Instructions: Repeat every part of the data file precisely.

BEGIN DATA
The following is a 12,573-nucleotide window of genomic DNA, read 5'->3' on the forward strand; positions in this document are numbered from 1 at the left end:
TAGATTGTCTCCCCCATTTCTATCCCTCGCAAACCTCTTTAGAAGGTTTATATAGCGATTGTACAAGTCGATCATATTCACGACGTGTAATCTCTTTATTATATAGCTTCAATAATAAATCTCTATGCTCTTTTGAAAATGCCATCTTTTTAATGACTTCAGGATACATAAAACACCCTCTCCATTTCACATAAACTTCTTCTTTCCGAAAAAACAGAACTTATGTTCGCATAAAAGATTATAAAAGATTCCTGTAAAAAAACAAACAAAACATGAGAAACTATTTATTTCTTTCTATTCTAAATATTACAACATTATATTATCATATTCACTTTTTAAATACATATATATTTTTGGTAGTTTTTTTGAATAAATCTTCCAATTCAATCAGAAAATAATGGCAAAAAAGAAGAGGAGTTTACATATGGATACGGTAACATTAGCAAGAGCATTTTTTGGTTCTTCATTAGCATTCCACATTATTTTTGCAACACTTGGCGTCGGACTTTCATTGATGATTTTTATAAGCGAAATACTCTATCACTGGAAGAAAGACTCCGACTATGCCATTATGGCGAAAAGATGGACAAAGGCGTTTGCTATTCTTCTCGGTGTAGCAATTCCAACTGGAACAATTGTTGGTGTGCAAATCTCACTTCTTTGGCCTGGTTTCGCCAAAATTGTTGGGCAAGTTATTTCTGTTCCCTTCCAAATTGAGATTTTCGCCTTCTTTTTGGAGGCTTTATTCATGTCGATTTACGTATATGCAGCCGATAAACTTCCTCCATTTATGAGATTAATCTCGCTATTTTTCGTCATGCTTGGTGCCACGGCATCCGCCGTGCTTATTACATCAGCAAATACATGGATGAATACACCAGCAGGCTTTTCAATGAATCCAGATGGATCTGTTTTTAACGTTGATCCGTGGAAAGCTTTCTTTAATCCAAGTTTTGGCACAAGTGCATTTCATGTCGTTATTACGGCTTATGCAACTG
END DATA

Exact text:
The following is a 12,573-nucleotide window of genomic DNA, read 5'->3' on the forward strand; positions in this document are numbered from 1 at the left end:
TAGATTGTCTCCCCCATTTCTATCCCTCGCAAACCTCTTTAGAAGGTTTATATAGCGATTGTACAAGTCGATCATATTCACGACGTGTAATCTCTTTATTATATAGCTTCAATAATAAATCTCTATGCTCTTTTGAAAATGCCATCTTTTTAATGACTTCAGGATACATAAAACACCCTCTCCATTTCACATAAACTTCTTCTTTCCGAAAAAACAGAACTTATGTTCGCATAAAAGATTATAAAAGATTCCTGTAAAAAAACAAACAAAACATGAGAAACTATTTATTTCTTTCTATTCTAAATATTACAACATTATATTATCATATTCACTTTTTAAATACATATATATTTTTGGTAGTTTTTTTGAATAAATCTTCCAATTCAATCAGAAAATAATGGCAAAAAAGAAGAGGAGTTTACATATGGATACGGTAACATTAGCAAGAGCATTTTTTGGTTCTTCATTAGCATTCCACATTATTTTTGCAACACTTGGCGTCGGACTTTCATTGATGATTTTTATAAGCGAAATACTCTATCACTGGAAGAAAGACTCCGACTATGCCATTATGGCGAAAAGATGGACAAAGGCGTTTGCTATTCTTCTCGGTGTAGCAATTCCAACTGGAACAATTGTTGGTGTGCAAATCTCACTTCTTTGGCCTGGTTTCGCCAAAATTGTTGGGCAAGTTATTTCTGTTCCCTTCCAAATTGAGATTTTCGCCTTCTTTTTGGAGGCTTTATTCATGTCGATTTACGTATATGCAGCCGATAAACTTCCTCCATTTATGAGATTAATCTCGCTATTTTTCGTCATGCTTGGTGCCACGGCATCCGCCGTGCTTATTACATCAGCAAATACATGGATGAATACACCAGCAGGCTTTTCAATGAATCCAGATGGATCTGTTTTTAACGTTGATCCGTGGAAAGCTTTCTTTAATCCAAGTTTTGGCACAAGTGCATTTCATGTCGTTATTACGGCTTATGCAACTG